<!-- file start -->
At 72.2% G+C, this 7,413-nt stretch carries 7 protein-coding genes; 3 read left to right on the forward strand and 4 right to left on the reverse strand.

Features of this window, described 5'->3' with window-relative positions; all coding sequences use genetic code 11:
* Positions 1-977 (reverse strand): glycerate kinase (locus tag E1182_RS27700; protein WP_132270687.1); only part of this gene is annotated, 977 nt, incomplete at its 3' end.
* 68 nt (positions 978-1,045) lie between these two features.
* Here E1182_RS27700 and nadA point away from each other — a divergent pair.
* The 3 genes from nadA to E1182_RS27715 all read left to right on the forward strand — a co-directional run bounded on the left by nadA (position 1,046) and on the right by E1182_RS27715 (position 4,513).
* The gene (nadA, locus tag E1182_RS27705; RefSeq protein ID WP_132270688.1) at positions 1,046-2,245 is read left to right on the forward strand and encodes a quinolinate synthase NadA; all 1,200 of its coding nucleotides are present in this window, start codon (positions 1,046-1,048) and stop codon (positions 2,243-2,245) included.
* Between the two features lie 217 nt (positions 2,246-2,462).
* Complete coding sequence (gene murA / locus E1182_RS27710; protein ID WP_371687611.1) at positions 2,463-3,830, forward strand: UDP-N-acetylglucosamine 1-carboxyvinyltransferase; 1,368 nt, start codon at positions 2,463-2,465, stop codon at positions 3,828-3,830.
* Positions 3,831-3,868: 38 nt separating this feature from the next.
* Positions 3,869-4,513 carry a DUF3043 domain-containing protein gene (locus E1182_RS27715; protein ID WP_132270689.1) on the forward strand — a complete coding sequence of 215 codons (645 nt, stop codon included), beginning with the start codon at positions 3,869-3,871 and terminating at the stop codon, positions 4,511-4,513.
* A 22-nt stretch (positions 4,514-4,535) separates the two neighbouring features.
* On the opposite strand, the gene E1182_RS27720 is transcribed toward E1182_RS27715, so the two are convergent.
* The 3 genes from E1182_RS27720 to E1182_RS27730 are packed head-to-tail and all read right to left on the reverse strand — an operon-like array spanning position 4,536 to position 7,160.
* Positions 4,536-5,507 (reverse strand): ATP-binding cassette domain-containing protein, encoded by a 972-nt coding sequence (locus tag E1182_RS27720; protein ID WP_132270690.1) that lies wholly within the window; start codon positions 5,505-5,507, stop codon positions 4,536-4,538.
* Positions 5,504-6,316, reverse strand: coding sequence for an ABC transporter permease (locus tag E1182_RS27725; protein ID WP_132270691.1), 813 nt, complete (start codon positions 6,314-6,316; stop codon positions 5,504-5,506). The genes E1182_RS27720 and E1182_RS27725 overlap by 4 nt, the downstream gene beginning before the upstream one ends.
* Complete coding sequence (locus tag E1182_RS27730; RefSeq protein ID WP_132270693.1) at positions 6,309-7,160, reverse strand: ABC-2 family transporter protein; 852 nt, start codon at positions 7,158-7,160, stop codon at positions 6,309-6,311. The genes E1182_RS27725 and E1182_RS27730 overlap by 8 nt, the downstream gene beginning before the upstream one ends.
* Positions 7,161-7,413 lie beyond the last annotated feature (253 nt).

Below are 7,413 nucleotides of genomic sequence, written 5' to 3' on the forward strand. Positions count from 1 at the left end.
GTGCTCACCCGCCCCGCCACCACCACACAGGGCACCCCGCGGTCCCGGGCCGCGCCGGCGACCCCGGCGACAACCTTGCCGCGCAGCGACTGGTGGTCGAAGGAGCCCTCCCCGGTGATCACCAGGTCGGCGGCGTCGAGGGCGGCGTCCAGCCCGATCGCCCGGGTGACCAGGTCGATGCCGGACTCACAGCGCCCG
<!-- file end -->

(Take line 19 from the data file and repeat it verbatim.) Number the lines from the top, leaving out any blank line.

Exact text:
Below are 7,413 nucleotides of genomic sequence, written 5' to 3' on the forward strand. Positions count from 1 at the left end.